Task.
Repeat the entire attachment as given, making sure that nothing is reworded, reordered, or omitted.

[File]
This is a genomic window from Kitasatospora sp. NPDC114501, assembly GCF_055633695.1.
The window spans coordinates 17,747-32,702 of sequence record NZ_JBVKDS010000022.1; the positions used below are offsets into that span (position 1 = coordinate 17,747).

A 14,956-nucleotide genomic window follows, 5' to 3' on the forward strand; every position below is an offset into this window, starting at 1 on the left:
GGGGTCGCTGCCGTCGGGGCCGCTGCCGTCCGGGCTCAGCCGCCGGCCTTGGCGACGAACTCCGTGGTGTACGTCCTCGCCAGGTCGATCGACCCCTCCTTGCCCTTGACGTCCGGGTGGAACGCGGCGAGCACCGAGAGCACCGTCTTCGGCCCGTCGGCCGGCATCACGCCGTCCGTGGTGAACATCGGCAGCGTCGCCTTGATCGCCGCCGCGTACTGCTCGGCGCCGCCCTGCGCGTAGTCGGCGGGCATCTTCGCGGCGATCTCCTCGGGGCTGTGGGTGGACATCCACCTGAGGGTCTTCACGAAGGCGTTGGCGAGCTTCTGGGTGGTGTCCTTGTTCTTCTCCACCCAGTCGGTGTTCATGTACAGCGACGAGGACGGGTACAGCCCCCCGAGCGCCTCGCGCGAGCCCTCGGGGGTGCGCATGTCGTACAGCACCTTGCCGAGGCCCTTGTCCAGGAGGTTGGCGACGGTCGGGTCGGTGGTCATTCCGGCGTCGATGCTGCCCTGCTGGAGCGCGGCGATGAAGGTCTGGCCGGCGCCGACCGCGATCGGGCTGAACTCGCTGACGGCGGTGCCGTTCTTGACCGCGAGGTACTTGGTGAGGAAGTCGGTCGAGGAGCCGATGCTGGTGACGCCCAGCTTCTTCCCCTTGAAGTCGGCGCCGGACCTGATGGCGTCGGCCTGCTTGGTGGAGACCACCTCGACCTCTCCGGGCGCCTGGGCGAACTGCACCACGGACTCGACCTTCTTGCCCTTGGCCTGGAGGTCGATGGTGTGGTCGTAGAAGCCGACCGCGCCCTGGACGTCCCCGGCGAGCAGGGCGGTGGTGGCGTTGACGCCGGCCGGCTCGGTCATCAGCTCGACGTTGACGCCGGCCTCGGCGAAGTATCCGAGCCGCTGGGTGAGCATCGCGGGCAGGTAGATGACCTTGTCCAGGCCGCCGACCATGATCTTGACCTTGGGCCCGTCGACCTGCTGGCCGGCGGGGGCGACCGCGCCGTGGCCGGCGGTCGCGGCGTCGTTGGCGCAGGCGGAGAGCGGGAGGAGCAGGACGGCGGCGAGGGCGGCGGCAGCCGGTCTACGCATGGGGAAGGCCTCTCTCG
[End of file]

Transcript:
This is a genomic window from Kitasatospora sp. NPDC114501, assembly GCF_055633695.1.
The window spans coordinates 17,747-32,702 of sequence record NZ_JBVKDS010000022.1; the positions used below are offsets into that span (position 1 = coordinate 17,747).

A 14,956-nucleotide genomic window follows, 5' to 3' on the forward strand; every position below is an offset into this window, starting at 1 on the left:
GGGGTCGCTGCCGTCGGGGCCGCTGCCGTCCGGGCTCAGCCGCCGGCCTTGGCGACGAACTCCGTGGTGTACGTCCTCGCCAGGTCGATCGACCCCTCCTTGCCCTTGACGTCCGGGTGGAACGCGGCGAGCACCGAGAGCACCGTCTTCGGCCCGTCGGCCGGCATCACGCCGTCCGTGGTGAACATCGGCAGCGTCGCCTTGATCGCCGCCGCGTACTGCTCGGCGCCGCCCTGCGCGTAGTCGGCGGGCATCTTCGCGGCGATCTCCTCGGGGCTGTGGGTGGACATCCACCTGAGGGTCTTCACGAAGGCGTTGGCGAGCTTCTGGGTGGTGTCCTTGTTCTTCTCCACCCAGTCGGTGTTCATGTACAGCGACGAGGACGGGTACAGCCCCCCGAGCGCCTCGCGCGAGCCCTCGGGGGTGCGCATGTCGTACAGCACCTTGCCGAGGCCCTTGTCCAGGAGGTTGGCGACGGTCGGGTCGGTGGTCATTCCGGCGTCGATGCTGCCCTGCTGGAGCGCGGCGATGAAGGTCTGGCCGGCGCCGACCGCGATCGGGCTGAACTCGCTGACGGCGGTGCCGTTCTTGACCGCGAGGTACTTGGTGAGGAAGTCGGTCGAGGAGCCGATGCTGGTGACGCCCAGCTTCTTCCCCTTGAAGTCGGCGCCGGACCTGATGGCGTCGGCCTGCTTGGTGGAGACCACCTCGACCTCTCCGGGCGCCTGGGCGAACTGCACCACGGACTCGACCTTCTTGCCCTTGGCCTGGAGGTCGATGGTGTGGTCGTAGAAGCCGACCGCGCCCTGGACGTCCCCGGCGAGCAGGGCGGTGGTGGCGTTGACGCCGGCCGGCTCGGTCATCAGCTCGACGTTGACGCCGGCCTCGGCGAAGTATCCGAGCCGCTGGGTGAGCATCGCGGGCAGGTAGATGACCTTGTCCAGGCCGCCGACCATGATCTTGACCTTGGGCCCGTCGACCTGCTGGCCGGCGGGGGCGACCGCGCCGTGGCCGGCGGTCGCGGCGTCGTTGGCGCAGGCGGAGAGCGGGAGGAGCAGGACGGCGGCGAGGGCGGCGGCAGCCGGTCTACGCATGGGGAAGGCCTCTCTCG